Date: Mon 04 Nov 2002 - 03:08:31 GMT
> > >
> >I consider memes to be meaningful; otherwise, there would be no basis
> >upon which we could choose between them. And choose we do.
> > >
> Birdsongs do carry meaning, but I'm not sure they do for any species
> other than the species that is singing them. When a bird sings he is
> saying, "This is my territory and if you're not a female of my
> species, stay out." There may be other messages in birsongs, but from
> what I've read this is the primary message. Birds with a larger
> vocabulary may be able to say things like, "Watch out for the hawks.
> I see one." But in addition, birds and other animals are able to
> communicate ideas with behavior. When one bird takes off, they all
> take off. The first to go was able to communicate something with that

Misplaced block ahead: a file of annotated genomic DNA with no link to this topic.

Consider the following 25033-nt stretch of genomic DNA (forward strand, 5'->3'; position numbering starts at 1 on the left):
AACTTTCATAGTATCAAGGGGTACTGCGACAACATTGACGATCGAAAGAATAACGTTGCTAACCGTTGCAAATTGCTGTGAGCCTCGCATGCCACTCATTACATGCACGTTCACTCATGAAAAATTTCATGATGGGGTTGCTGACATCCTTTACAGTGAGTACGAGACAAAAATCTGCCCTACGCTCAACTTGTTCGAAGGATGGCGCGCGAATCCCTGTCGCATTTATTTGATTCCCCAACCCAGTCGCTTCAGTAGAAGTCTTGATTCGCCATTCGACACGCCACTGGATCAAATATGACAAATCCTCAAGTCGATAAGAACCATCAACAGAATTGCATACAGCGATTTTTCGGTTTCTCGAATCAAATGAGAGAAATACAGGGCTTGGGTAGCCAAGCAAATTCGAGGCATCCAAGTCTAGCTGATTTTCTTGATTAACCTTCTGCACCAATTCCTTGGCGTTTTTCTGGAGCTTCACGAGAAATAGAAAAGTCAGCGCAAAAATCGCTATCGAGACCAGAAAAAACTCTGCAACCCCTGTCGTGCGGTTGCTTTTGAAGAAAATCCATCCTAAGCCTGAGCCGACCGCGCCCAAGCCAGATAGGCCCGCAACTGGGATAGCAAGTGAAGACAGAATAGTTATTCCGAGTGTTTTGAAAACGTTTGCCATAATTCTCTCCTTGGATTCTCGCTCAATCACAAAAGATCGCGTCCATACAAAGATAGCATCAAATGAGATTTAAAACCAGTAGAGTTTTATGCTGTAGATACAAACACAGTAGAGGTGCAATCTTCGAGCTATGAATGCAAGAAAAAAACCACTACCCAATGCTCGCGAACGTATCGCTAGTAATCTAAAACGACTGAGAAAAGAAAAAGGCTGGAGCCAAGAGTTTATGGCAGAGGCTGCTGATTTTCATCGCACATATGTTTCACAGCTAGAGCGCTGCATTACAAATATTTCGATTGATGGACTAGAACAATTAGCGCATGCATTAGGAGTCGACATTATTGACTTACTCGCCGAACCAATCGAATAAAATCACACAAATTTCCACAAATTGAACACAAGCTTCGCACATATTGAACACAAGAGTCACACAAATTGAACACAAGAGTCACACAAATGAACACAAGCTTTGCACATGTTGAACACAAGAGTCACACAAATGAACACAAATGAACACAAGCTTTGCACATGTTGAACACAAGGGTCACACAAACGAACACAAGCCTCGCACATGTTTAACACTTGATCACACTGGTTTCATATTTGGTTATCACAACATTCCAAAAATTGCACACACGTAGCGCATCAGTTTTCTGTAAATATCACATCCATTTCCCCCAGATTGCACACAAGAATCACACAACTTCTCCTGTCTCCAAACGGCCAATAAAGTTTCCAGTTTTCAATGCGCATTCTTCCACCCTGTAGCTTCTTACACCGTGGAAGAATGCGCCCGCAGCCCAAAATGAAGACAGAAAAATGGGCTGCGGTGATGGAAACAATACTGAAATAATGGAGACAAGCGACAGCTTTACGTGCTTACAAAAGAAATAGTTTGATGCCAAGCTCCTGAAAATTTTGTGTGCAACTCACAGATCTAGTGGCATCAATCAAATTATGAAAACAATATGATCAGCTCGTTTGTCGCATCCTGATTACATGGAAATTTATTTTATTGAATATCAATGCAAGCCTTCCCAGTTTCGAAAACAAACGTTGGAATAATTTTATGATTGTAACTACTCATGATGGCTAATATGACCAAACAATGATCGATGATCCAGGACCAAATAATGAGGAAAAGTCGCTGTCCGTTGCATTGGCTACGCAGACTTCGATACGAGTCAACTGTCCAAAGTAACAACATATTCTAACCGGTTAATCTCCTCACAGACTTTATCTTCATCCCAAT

> behavior that the rest were able to pick up on.
> Of course, I'm not saying they have culture and can understand complex
> ideas expressed by memes. But they can communicate simple ideas that
> change the behavior of other members of their species. Isn't that the
> essence of understanding?
These cues are innate and generally the same or extremely similar for conspecifics within a species, whereas human communication is arbitrary and by mutual convention, and unlike genetically hardwired behavior, must be created, learned and taught.
> Broadband? Dial-up? Get reliable MSN Internet Access.
> This was distributed via the memetics list associated with the
> Journal of Memetics - Evolutionary Models of Information Transmission
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> see: http://www.cpm.mmu.ac.uk/jom-emit
This was distributed via the memetics list associated with the
Journal of Memetics - Evolutionary Models of Information Transmission
For information about the journal and the list (e.g. unsubscribing)
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